|Publication number||US4839973 A|
|Application number||US 07/036,268|
|Publication date||Jun 20, 1989|
|Filing date||Apr 9, 1987|
|Priority date||Apr 9, 1987|
|Also published as||CA1335755C, DE3878961D1, DE3878961T2, EP0286586A2, EP0286586A3, EP0286586B1|
|Publication number||036268, 07036268, US 4839973 A, US 4839973A, US-A-4839973, US4839973 A, US4839973A|
|Inventors||David J. Dodge|
|Original Assignee||Lange International S.A.|
|Export Citation||BiBTeX, EndNote, RefMan|
|Patent Citations (13), Referenced by (23), Classifications (6), Legal Events (4)|
|External Links: USPTO, USPTO Assignment, Espacenet|
The present invention relates to a ski boot consisting of a lower part, comprising the sole and the vamp and surrounding the heel, and a one- or two-part upper articulated on the lower part at two opposite points which coincide at least approximately with the joint of the user's foot.
Depending on their method of putting on, essentially two types of boots having a shell of synthetic material are distinguished. The boots of the first type, known as front entry boots, comprise a single piece upper which closes at the front, as described, for example, in patent No. CH 549,970. The boots of the second type, known as rear entry boots, comprise an upper composed of a front part and of a rear part which fits into the front part to surround the skier's foot and can be swung back for the purpose of putting on, as described, for example, in patent No. FR 2,428,413.
In boots of the first type, as is clearly seen in FIG. 2 of patent No. CH 549,970, backward tilting of the upper about the axis of articulation passing through the malleoli is not possible, since the upper immediately abuts against the rear of the lower shell. To permit slight backward tilting, it would be necessary to leave a space between the upper and the lower shell, and this space would allow snow to enter the shell. Such a space is hence unacceptable, and it is necessary, on the contrary, if possible, to ensure continuous contact between the upper and the lower shell.
In boots of the second type, having rear entry, the rear part of the shell can tilt back, since its axis of articulation, coincident with the axis of articulation of the upper, is situated below the joint of the skier's foot. Such an articulation of the upper is nevertheless insufficient during skiing, since it does not correspond to the natural articulation of the foot and gives rise to pressure on the heel during forward bending. The disparity between the articulation of the upper of the boot and the joint of the skier's foot produces, in addition, when the leg bends, a linear contact area about the point of tibial support of the leg.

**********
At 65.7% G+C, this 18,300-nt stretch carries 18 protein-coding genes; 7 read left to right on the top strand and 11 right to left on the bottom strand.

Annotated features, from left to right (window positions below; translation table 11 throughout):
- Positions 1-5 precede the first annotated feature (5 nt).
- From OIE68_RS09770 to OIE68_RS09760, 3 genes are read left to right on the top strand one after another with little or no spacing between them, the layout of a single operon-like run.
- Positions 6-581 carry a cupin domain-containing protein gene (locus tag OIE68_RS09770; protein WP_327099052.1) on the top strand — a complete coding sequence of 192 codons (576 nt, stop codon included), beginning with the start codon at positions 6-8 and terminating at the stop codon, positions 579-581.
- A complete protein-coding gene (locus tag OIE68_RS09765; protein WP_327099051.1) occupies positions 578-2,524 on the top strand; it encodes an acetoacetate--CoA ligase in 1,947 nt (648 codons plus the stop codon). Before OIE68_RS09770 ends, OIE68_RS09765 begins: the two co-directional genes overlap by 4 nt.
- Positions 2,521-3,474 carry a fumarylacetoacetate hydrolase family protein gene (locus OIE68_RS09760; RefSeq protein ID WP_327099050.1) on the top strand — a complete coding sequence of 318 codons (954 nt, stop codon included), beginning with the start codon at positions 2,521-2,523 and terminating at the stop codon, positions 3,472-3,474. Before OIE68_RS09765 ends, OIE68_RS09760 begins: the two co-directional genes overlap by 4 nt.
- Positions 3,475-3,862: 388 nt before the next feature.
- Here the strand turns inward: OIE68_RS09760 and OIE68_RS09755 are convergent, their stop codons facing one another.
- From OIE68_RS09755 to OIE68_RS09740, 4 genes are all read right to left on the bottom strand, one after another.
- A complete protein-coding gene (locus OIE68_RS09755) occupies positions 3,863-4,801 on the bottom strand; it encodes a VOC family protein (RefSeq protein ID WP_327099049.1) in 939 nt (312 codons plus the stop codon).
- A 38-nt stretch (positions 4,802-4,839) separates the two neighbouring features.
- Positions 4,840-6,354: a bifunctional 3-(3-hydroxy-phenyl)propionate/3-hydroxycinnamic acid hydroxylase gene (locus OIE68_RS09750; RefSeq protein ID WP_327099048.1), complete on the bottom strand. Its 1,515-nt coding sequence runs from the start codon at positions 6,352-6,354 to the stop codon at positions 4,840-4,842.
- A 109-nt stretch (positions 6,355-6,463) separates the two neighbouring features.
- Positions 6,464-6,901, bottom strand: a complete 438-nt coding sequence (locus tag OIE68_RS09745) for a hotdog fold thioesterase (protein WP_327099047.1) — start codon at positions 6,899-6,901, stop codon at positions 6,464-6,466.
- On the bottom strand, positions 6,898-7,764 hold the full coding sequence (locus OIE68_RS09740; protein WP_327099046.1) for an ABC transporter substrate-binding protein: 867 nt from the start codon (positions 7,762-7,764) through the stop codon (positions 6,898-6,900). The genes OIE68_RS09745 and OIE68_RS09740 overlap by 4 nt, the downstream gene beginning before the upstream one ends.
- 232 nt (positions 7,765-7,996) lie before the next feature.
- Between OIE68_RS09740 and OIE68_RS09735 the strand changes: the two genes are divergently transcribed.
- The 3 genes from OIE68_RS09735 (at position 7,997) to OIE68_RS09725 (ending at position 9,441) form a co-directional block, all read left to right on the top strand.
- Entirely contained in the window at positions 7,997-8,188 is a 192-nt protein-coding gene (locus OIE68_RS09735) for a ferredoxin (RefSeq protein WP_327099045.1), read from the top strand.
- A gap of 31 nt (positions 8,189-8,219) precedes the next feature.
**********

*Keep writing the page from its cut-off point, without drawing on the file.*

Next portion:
It has already been proposed to obviate these defects by articulating the rear part of the upper on its front part and not on the lower shell, and by articulating the front part on the shell about a second articulation which coincides with the joint of the skier's foot. In the closed position, the boot is then equivalent to a boot of the first type, with the same disadvantage, that is to say the impossibility of tilting back, with the result that, even when released, the upper does not permit normal walking, with or without skis. It has been proposed, in addition, to obviate the defect concerning the point of tibial support in a rear entry boot by mounting an articulated pressure-distribution plate in the top front part of the upper (FR-A-2,506,135).
The objective of the invention is to enable the upper of the boot not only to straighten up in the free position, but also to tilt backwards through a relatively large angle, while being articulated about an axis which coincides with the joint of the skier's foot.
This has two advantages: the first, for a boot of the first type, to facilitate putting on by swinging the one-piece upper backwards to the maximum, with the result that the front entry boot almost becoms a rear entry boot; and the second, to facilitate walking by means of both types of boot, in particular when descending, by enabling the upper to follow the natural pivoting of the foot.
According to one embodiment, the region uncovered by the cutaway portion is covered by a stirrup-shaped shroud which is articulated on the lower part of the boot at two opposite points situated below the points of articulation of the upper, with the result that this shroud can tilt backwards, the rear part of the upper and the tilting shroud being connected to one another by a rigid linking member which extends in a vertical plane and whose ends are articulated, respectively, on the upper and on the tilting shroud.